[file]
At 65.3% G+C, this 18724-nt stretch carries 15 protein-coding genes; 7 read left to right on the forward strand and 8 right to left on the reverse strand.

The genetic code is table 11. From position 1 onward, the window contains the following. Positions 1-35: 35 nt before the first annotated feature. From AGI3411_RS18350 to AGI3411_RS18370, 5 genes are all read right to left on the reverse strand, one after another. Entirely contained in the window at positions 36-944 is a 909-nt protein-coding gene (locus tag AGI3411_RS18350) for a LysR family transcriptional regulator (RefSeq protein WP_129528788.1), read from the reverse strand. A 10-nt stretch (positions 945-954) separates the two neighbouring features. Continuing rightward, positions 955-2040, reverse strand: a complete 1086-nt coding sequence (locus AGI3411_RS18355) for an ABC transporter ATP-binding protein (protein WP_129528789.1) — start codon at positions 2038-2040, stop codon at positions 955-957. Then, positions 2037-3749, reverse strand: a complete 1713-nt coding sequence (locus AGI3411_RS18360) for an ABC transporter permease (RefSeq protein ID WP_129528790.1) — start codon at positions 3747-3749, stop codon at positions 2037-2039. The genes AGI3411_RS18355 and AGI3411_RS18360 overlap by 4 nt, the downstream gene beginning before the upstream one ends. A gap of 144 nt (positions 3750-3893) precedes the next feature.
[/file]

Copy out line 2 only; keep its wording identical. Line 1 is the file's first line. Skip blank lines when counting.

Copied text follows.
The genetic code is table 11. From position 1 onward, the window contains the following. Positions 1-35: 35 nt before the first annotated feature. From AGI3411_RS18350 to AGI3411_RS18370, 5 genes are all read right to left on the reverse strand, one after another. Entirely contained in the window at positions 36-944 is a 909-nt protein-coding gene (locus tag AGI3411_RS18350) for a LysR family transcriptional regulator (RefSeq protein WP_129528788.1), read from the reverse strand. A 10-nt stretch (positions 945-954) separates the two neighbouring features. Continuing rightward, positions 955-2040, reverse strand: a complete 1086-nt coding sequence (locus AGI3411_RS18355) for an ABC transporter ATP-binding protein (protein WP_129528789.1) — start codon at positions 2038-2040, stop codon at positions 955-957. Then, positions 2037-3749, reverse strand: a complete 1713-nt coding sequence (locus AGI3411_RS18360) for an ABC transporter permease (RefSeq protein ID WP_129528790.1) — start codon at positions 3747-3749, stop codon at positions 2037-2039. The genes AGI3411_RS18355 and AGI3411_RS18360 overlap by 4 nt, the downstream gene beginning before the upstream one ends. A gap of 144 nt (positions 3750-3893) precedes the next feature.